What Makes Fever Ray So Freaky

What with all the costumes, masks, and other visage-obscuring efforts that have contributed to the mystique of Karin Elisabeth Dreijer, just seeing her face on the cover of her new album may be startling enough. Of course, just like the music on Fever Ray’s Plunge, the grisly nature of the image (seen above) demonstrates her determination to be something far bolder and more provocative than the more passive, pliable, and predictable female stereotypes on which the music industry so often thrives.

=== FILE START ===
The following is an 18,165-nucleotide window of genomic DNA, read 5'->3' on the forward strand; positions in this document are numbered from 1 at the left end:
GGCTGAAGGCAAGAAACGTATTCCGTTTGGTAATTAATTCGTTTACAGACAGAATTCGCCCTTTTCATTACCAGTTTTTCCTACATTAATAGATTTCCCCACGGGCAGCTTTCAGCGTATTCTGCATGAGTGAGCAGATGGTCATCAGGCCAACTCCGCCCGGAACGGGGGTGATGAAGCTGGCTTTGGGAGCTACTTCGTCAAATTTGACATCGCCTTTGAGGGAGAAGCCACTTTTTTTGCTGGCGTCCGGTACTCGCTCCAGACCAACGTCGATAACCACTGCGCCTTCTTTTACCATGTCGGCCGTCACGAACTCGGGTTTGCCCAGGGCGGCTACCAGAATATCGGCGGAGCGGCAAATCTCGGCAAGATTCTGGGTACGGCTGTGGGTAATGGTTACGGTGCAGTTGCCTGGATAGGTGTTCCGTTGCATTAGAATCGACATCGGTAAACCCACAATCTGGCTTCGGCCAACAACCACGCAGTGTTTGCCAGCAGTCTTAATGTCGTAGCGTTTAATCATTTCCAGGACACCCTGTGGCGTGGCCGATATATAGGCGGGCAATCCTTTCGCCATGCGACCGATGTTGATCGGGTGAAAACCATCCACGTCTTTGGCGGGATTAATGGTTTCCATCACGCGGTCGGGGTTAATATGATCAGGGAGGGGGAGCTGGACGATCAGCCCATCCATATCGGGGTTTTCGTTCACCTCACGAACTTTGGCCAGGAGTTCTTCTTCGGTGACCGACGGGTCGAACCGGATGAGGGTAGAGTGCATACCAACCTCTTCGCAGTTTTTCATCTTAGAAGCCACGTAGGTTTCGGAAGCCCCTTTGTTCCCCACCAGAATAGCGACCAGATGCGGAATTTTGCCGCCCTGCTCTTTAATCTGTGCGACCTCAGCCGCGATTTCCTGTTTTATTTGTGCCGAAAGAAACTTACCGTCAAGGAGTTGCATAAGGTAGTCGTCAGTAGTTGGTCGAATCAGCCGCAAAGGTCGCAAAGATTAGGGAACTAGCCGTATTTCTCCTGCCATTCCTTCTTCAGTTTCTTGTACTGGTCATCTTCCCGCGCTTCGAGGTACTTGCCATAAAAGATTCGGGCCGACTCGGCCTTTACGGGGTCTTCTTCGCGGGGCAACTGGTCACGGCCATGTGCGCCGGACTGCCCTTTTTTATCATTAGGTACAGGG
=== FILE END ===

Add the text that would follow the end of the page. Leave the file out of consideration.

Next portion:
Taking a plunge into Dreijer’s sound world can be as unsettling as it is exhilarating. Even though the sometimes brutal yet oddly buoyant electro-pop of her (now-defunct) sibling duo The Knife remains a fundamental element of the songs she creates as Fever Ray, the project continues to expose her broad range of influences, from dark metal to African music to the soundtracks of David Lynch and Miami Vice to the work of Meredith Monk and Kate Bush (two other women who’ve been similarly fearless when it comes to demolishing conventions and exploring the properties of their astonishing voices). And while the cumulative effect can be as chilly as a New Year’s Eve party in Göteborg, there’s always a charge—and sometimes even a warmth—thanks to the stormy emotions and vulnerabilities that exist just below the surface. Hit play on our mix to hear the music that’s inspired her and catch the same fever.